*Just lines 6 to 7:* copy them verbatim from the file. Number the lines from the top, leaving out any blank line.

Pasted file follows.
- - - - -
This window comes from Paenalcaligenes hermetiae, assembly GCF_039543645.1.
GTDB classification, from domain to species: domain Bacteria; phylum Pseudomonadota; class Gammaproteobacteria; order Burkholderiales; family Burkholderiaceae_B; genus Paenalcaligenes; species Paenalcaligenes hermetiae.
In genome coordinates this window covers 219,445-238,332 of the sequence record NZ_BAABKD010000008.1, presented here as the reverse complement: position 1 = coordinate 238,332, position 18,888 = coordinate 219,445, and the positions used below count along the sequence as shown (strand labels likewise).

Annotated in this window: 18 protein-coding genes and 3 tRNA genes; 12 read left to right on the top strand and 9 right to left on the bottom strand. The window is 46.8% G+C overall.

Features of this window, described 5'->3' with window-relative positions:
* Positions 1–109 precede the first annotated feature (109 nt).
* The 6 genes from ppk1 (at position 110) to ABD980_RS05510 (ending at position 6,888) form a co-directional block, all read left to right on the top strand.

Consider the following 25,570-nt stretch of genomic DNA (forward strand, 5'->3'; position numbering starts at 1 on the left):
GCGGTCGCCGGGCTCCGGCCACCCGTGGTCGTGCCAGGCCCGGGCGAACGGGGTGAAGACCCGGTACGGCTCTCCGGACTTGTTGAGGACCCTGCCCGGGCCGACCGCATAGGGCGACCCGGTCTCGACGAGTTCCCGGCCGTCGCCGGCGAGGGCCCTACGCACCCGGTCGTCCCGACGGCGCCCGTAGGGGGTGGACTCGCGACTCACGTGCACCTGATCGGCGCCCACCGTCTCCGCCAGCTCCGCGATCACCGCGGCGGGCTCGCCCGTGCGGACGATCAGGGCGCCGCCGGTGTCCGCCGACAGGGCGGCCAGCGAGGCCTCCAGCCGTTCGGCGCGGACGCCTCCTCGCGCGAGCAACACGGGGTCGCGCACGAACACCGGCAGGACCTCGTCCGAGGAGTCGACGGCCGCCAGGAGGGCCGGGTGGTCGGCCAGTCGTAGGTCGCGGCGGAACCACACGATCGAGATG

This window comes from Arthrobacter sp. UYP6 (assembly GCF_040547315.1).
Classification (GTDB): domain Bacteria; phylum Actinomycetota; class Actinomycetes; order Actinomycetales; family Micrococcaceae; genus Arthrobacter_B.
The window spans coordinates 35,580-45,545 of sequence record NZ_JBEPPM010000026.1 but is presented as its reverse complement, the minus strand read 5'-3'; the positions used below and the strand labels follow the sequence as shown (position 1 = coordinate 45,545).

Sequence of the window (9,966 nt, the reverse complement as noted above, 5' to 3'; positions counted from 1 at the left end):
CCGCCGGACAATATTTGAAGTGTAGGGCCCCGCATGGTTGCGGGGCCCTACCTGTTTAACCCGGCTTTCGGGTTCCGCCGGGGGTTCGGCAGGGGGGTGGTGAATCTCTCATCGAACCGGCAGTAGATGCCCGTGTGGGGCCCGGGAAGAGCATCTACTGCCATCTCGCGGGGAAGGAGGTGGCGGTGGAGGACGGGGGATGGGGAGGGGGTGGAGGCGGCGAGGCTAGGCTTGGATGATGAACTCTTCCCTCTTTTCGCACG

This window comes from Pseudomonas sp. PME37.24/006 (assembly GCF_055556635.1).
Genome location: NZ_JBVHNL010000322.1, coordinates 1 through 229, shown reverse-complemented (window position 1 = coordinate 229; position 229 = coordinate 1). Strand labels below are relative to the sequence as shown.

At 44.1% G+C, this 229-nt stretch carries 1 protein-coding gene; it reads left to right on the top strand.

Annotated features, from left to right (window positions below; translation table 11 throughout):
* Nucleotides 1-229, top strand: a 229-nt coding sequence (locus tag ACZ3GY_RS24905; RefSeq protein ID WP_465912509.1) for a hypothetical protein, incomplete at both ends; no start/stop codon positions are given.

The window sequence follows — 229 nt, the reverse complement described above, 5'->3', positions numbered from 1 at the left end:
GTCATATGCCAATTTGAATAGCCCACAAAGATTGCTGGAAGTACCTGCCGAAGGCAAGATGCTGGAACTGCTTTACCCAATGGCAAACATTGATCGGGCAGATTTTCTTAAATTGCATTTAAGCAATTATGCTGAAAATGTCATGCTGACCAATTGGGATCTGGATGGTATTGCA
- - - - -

* Positions 1–109 precede the first annotated feature (109 nt).
* The 6 genes from ppk1 (at position 110) to ABD980_RS05510 (ending at position 6,888) form a co-directional block, all read left to right on the top strand.